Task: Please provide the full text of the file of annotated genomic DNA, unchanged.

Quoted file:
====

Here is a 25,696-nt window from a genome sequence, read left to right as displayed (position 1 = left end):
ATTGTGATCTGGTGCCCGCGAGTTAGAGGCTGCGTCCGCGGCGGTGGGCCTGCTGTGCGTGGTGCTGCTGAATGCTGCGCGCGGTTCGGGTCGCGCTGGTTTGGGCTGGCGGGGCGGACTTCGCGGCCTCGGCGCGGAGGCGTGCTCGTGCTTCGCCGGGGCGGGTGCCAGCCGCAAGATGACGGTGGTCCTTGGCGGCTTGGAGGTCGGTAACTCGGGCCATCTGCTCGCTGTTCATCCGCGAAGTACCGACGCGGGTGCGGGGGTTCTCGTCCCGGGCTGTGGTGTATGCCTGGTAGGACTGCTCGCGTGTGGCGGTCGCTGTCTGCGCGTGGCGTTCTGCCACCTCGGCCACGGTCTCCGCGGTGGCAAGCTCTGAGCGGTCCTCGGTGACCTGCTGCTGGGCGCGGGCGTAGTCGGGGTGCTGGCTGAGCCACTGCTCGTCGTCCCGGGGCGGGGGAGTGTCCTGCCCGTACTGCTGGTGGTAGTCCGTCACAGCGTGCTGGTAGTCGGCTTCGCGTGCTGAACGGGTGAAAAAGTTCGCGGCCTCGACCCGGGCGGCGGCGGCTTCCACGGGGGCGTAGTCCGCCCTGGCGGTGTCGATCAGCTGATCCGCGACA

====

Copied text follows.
Here is a 25,696-nt window from a genome sequence, read left to right as displayed (position 1 = left end):
ATTGTGATCTGGTGCCCGCGAGTTAGAGGCTGCGTCCGCGGCGGTGGGCCTGCTGTGCGTGGTGCTGCTGAATGCTGCGCGCGGTTCGGGTCGCGCTGGTTTGGGCTGGCGGGGCGGACTTCGCGGCCTCGGCGCGGAGGCGTGCTCGTGCTTCGCCGGGGCGGGTGCCAGCCGCAAGATGACGGTGGTCCTTGGCGGCTTGGAGGTCGGTAACTCGGGCCATCTGCTCGCTGTTCATCCGCGAAGTACCGACGCGGGTGCGGGGGTTCTCGTCCCGGGCTGTGGTGTATGCCTGGTAGGACTGCTCGCGTGTGGCGGTCGCTGTCTGCGCGTGGCGTTCTGCCACCTCGGCCACGGTCTCCGCGGTGGCAAGCTCTGAGCGGTCCTCGGTGACCTGCTGCTGGGCGCGGGCGTAGTCGGGGTGCTGGCTGAGCCACTGCTCGTCGTCCCGGGGCGGGGGAGTGTCCTGCCCGTACTGCTGGTGGTAGTCCGTCACAGCGTGCTGGTAGTCGGCTTCGCGTGCTGAACGGGTGAAAAAGTTCGCGGCCTCGACCCGGGCGGCGGCGGCTTCCACGGGGGCGTAGTCCGCCCTGGCGGTGTCGATCAGCTGATCCGCGACA